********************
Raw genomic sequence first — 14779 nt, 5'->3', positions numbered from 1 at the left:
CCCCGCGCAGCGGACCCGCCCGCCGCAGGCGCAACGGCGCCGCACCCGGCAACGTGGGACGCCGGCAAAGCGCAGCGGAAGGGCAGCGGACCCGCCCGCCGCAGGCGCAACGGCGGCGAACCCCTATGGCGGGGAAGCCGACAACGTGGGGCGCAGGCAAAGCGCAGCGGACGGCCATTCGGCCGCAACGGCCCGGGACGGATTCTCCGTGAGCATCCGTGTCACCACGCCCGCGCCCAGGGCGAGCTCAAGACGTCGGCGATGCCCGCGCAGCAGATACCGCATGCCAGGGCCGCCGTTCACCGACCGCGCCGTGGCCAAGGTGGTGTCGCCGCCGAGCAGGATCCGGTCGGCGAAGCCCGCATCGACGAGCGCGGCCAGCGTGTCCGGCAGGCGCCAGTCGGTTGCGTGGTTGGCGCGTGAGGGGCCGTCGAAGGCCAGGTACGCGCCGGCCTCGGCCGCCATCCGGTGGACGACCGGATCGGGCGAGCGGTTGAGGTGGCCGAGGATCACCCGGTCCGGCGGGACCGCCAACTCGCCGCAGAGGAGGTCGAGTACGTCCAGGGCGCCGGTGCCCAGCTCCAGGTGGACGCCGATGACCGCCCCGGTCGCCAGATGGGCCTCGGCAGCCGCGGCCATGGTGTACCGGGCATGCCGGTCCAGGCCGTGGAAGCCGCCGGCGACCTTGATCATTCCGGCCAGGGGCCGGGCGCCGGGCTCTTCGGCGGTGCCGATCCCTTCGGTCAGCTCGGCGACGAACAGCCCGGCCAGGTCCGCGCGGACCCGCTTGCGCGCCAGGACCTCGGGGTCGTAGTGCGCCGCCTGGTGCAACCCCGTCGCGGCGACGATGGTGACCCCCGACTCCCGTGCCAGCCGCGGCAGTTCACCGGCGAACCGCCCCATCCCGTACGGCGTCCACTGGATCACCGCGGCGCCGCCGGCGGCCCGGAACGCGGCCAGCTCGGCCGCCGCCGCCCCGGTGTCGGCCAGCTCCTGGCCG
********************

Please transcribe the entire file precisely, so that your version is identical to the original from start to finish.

Raw genomic sequence first — 14779 nt, 5'->3', positions numbered from 1 at the left:
CCCCGCGCAGCGGACCCGCCCGCCGCAGGCGCAACGGCGCCGCACCCGGCAACGTGGGACGCCGGCAAAGCGCAGCGGAAGGGCAGCGGACCCGCCCGCCGCAGGCGCAACGGCGGCGAACCCCTATGGCGGGGAAGCCGACAACGTGGGGCGCAGGCAAAGCGCAGCGGACGGCCATTCGGCCGCAACGGCCCGGGACGGATTCTCCGTGAGCATCCGTGTCACCACGCCCGCGCCCAGGGCGAGCTCAAGACGTCGGCGATGCCCGCGCAGCAGATACCGCATGCCAGGGCCGCCGTTCACCGACCGCGCCGTGGCCAAGGTGGTGTCGCCGCCGAGCAGGATCCGGTCGGCGAAGCCCGCATCGACGAGCGCGGCCAGCGTGTCCGGCAGGCGCCAGTCGGTTGCGTGGTTGGCGCGTGAGGGGCCGTCGAAGGCCAGGTACGCGCCGGCCTCGGCCGCCATCCGGTGGACGACCGGATCGGGCGAGCGGTTGAGGTGGCCGAGGATCACCCGGTCCGGCGGGACCGCCAACTCGCCGCAGAGGAGGTCGAGTACGTCCAGGGCGCCGGTGCCCAGCTCCAGGTGGACGCCGATGACCGCCCCGGTCGCCAGATGGGCCTCGGCAGCCGCGGCCATGGTGTACCGGGCATGCCGGTCCAGGCCGTGGAAGCCGCCGGCGACCTTGATCATTCCGGCCAGGGGCCGGGCGCCGGGCTCTTCGGCGGTGCCGATCCCTTCGGTCAGCTCGGCGACGAACAGCCCGGCCAGGTCCGCGCGGACCCGCTTGCGCGCCAGGACCTCGGGGTCGTAGTGCGCCGCCTGGTGCAACCCCGTCGCGGCGACGATGGTGACCCCCGACTCCCGTGCCAGCCGCGGCAGTTCACCGGCGAACCGCCCCATCCCGTACGGCGTCCACTGGATCACCGCGGCGCCGCCGGCGGCCCGGAACGCGGCCAGCTCGGCCGCCGCCGCCCCGGTGTCGGCCAGCTCCTGGCCG